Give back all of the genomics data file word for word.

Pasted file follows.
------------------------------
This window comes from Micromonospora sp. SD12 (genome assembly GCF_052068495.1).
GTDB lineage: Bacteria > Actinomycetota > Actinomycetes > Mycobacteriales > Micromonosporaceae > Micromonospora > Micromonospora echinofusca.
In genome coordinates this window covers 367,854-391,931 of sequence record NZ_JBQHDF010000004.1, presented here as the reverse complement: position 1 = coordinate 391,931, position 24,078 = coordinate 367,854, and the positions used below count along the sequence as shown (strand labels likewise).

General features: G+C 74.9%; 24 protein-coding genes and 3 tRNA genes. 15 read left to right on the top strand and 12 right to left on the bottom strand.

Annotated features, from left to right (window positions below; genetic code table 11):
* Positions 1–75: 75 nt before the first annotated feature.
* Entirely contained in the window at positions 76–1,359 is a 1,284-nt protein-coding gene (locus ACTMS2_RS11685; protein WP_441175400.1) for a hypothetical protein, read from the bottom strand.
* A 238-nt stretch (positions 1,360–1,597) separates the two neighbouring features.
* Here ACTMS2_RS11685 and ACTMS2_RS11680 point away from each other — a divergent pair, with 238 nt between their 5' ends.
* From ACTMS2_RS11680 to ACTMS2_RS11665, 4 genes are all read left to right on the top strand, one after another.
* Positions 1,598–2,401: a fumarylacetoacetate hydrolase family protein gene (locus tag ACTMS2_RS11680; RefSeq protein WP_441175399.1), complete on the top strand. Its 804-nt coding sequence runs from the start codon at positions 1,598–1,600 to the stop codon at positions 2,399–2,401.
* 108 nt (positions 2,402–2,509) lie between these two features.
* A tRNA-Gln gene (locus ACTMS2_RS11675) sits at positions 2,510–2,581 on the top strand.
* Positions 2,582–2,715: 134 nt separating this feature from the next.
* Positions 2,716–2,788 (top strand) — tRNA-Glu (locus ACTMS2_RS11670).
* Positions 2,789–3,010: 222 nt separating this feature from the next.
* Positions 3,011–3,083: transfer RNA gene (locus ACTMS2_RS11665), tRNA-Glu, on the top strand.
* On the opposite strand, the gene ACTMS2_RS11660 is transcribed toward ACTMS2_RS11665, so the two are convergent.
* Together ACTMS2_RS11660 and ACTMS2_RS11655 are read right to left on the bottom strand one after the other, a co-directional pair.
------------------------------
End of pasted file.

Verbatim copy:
This window comes from Micromonospora sp. SD12 (genome assembly GCF_052068495.1).
GTDB lineage: Bacteria > Actinomycetota > Actinomycetes > Mycobacteriales > Micromonosporaceae > Micromonospora > Micromonospora echinofusca.
In genome coordinates this window covers 367,854-391,931 of sequence record NZ_JBQHDF010000004.1, presented here as the reverse complement: position 1 = coordinate 391,931, position 24,078 = coordinate 367,854, and the positions used below count along the sequence as shown (strand labels likewise).

General features: G+C 74.9%; 24 protein-coding genes and 3 tRNA genes. 15 read left to right on the top strand and 12 right to left on the bottom strand.

Annotated features, from left to right (window positions below; genetic code table 11):
* Positions 1–75: 75 nt before the first annotated feature.
* Entirely contained in the window at positions 76–1,359 is a 1,284-nt protein-coding gene (locus ACTMS2_RS11685; protein WP_441175400.1) for a hypothetical protein, read from the bottom strand.
* A 238-nt stretch (positions 1,360–1,597) separates the two neighbouring features.
* Here ACTMS2_RS11685 and ACTMS2_RS11680 point away from each other — a divergent pair, with 238 nt between their 5' ends.
* From ACTMS2_RS11680 to ACTMS2_RS11665, 4 genes are all read left to right on the top strand, one after another.
* Positions 1,598–2,401: a fumarylacetoacetate hydrolase family protein gene (locus tag ACTMS2_RS11680; RefSeq protein WP_441175399.1), complete on the top strand. Its 804-nt coding sequence runs from the start codon at positions 1,598–1,600 to the stop codon at positions 2,399–2,401.
* 108 nt (positions 2,402–2,509) lie between these two features.
* A tRNA-Gln gene (locus ACTMS2_RS11675) sits at positions 2,510–2,581 on the top strand.
* Positions 2,582–2,715: 134 nt separating this feature from the next.
* Positions 2,716–2,788 (top strand) — tRNA-Glu (locus ACTMS2_RS11670).
* Positions 2,789–3,010: 222 nt separating this feature from the next.
* Positions 3,011–3,083: transfer RNA gene (locus ACTMS2_RS11665), tRNA-Glu, on the top strand.
* On the opposite strand, the gene ACTMS2_RS11660 is transcribed toward ACTMS2_RS11665, so the two are convergent.
* Together ACTMS2_RS11660 and ACTMS2_RS11655 are read right to left on the bottom strand one after the other, a co-directional pair.